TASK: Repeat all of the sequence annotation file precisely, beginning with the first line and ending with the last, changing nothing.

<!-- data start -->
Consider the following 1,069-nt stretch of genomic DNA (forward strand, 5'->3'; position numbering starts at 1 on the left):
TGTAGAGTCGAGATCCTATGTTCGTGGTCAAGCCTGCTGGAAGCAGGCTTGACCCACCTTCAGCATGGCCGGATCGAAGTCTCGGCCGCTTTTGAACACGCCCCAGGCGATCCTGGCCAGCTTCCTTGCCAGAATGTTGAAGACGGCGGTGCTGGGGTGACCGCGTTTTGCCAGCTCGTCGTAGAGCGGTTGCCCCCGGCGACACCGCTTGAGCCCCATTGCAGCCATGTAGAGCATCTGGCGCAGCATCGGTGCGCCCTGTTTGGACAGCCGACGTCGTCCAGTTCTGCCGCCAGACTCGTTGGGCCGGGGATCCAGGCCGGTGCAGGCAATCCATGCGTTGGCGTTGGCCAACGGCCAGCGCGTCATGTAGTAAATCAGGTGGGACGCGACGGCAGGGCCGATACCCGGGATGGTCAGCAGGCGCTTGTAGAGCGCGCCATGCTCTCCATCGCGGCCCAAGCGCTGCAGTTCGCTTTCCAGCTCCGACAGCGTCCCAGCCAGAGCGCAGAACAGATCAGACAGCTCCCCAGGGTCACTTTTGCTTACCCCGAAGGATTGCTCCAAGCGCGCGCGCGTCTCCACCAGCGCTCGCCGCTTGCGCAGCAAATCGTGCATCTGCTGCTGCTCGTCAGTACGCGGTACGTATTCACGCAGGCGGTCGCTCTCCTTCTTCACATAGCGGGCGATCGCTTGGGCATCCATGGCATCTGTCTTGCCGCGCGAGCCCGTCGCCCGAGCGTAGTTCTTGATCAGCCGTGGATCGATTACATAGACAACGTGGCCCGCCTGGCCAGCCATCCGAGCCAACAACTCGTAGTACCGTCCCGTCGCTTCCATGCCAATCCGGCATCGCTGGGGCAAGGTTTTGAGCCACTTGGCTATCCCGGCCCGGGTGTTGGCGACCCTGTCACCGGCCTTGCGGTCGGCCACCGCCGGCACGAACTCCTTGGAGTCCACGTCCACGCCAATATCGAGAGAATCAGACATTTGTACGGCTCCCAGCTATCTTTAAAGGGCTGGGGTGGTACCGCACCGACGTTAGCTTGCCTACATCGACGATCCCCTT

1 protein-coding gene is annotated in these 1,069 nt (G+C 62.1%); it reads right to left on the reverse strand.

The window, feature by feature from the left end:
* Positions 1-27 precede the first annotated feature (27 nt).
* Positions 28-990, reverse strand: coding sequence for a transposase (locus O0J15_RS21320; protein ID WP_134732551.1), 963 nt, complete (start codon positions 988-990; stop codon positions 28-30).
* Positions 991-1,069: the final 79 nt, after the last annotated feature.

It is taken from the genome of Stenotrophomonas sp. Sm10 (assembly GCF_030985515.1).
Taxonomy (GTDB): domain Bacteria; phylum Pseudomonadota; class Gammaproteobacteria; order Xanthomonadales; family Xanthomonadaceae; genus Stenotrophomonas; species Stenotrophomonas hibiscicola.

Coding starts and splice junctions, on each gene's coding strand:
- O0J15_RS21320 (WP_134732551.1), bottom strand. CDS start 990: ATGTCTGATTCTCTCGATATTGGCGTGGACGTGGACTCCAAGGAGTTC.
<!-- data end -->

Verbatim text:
Consider the following 1,069-nt stretch of genomic DNA (forward strand, 5'->3'; position numbering starts at 1 on the left):
TGTAGAGTCGAGATCCTATGTTCGTGGTCAAGCCTGCTGGAAGCAGGCTTGACCCACCTTCAGCATGGCCGGATCGAAGTCTCGGCCGCTTTTGAACACGCCCCAGGCGATCCTGGCCAGCTTCCTTGCCAGAATGTTGAAGACGGCGGTGCTGGGGTGACCGCGTTTTGCCAGCTCGTCGTAGAGCGGTTGCCCCCGGCGACACCGCTTGAGCCCCATTGCAGCCATGTAGAGCATCTGGCGCAGCATCGGTGCGCCCTGTTTGGACAGCCGACGTCGTCCAGTTCTGCCGCCAGACTCGTTGGGCCGGGGATCCAGGCCGGTGCAGGCAATCCATGCGTTGGCGTTGGCCAACGGCCAGCGCGTCATGTAGTAAATCAGGTGGGACGCGACGGCAGGGCCGATACCCGGGATGGTCAGCAGGCGCTTGTAGAGCGCGCCATGCTCTCCATCGCGGCCCAAGCGCTGCAGTTCGCTTTCCAGCTCCGACAGCGTCCCAGCCAGAGCGCAGAACAGATCAGACAGCTCCCCAGGGTCACTTTTGCTTACCCCGAAGGATTGCTCCAAGCGCGCGCGCGTCTCCACCAGCGCTCGCCGCTTGCGCAGCAAATCGTGCATCTGCTGCTGCTCGTCAGTACGCGGTACGTATTCACGCAGGCGGTCGCTCTCCTTCTTCACATAGCGGGCGATCGCTTGGGCATCCATGGCATCTGTCTTGCCGCGCGAGCCCGTCGCCCGAGCGTAGTTCTTGATCAGCCGTGGATCGATTACATAGACAACGTGGCCCGCCTGGCCAGCCATCCGAGCCAACAACTCGTAGTACCGTCCCGTCGCTTCCATGCCAATCCGGCATCGCTGGGGCAAGGTTTTGAGCCACTTGGCTATCCCGGCCCGGGTGTTGGCGACCCTGTCACCGGCCTTGCGGTCGGCCACCGCCGGCACGAACTCCTTGGAGTCCACGTCCACGCCAATATCGAGAGAATCAGACATTTGTACGGCTCCCAGCTATCTTTAAAGGGCTGGGGTGGTACCGCACCGACGTTAGCTTGCCTACATCGACGATCCCCTT

1 protein-coding gene is annotated in these 1,069 nt (G+C 62.1%); it reads right to left on the reverse strand.

The window, feature by feature from the left end:
* Positions 1-27 precede the first annotated feature (27 nt).
* Positions 28-990, reverse strand: coding sequence for a transposase (locus O0J15_RS21320; protein ID WP_134732551.1), 963 nt, complete (start codon positions 988-990; stop codon positions 28-30).
* Positions 991-1,069: the final 79 nt, after the last annotated feature.

It is taken from the genome of Stenotrophomonas sp. Sm10 (assembly GCF_030985515.1).
Taxonomy (GTDB): domain Bacteria; phylum Pseudomonadota; class Gammaproteobacteria; order Xanthomonadales; family Xanthomonadaceae; genus Stenotrophomonas; species Stenotrophomonas hibiscicola.

Coding starts and splice junctions, on each gene's coding strand:
- O0J15_RS21320 (WP_134732551.1), bottom strand. CDS start 990: ATGTCTGATTCTCTCGATATTGGCGTGGACGTGGACTCCAAGGAGTTC.